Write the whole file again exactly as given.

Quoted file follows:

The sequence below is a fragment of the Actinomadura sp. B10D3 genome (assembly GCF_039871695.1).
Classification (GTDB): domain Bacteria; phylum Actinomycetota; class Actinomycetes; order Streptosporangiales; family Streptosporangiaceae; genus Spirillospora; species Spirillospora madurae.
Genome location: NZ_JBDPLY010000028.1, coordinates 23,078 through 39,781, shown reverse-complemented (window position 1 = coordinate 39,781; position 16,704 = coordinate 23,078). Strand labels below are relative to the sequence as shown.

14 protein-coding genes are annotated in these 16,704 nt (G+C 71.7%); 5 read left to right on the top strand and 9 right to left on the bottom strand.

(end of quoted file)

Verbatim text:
The sequence below is a fragment of the Actinomadura sp. B10D3 genome (assembly GCF_039871695.1).
Classification (GTDB): domain Bacteria; phylum Actinomycetota; class Actinomycetes; order Streptosporangiales; family Streptosporangiaceae; genus Spirillospora; species Spirillospora madurae.
Genome location: NZ_JBDPLY010000028.1, coordinates 23,078 through 39,781, shown reverse-complemented (window position 1 = coordinate 39,781; position 16,704 = coordinate 23,078). Strand labels below are relative to the sequence as shown.

14 protein-coding genes are annotated in these 16,704 nt (G+C 71.7%); 5 read left to right on the top strand and 9 right to left on the bottom strand.